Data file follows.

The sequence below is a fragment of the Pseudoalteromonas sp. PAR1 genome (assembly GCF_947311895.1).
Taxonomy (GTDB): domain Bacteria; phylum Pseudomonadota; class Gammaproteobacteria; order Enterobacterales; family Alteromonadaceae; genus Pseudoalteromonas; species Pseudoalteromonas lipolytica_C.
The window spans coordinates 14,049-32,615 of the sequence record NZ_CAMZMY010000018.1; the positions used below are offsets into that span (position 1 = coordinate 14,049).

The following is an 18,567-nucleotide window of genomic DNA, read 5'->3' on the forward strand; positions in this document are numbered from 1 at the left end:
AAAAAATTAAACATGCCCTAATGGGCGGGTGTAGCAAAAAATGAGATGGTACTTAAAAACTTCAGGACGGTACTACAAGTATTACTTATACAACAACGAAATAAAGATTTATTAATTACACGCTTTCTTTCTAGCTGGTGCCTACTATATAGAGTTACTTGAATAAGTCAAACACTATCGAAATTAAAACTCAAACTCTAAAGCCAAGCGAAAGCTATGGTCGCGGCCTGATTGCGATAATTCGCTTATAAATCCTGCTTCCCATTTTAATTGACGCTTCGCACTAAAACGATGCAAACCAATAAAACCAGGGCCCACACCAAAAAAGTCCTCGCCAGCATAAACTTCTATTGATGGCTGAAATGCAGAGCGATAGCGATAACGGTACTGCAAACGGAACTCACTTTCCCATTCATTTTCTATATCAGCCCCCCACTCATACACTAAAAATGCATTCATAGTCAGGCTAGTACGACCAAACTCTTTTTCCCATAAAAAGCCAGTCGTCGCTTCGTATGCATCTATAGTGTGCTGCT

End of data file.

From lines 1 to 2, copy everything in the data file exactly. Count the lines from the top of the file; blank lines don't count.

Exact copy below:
The sequence below is a fragment of the Pseudoalteromonas sp. PAR1 genome (assembly GCF_947311895.1).
Taxonomy (GTDB): domain Bacteria; phylum Pseudomonadota; class Gammaproteobacteria; order Enterobacterales; family Alteromonadaceae; genus Pseudoalteromonas; species Pseudoalteromonas lipolytica_C.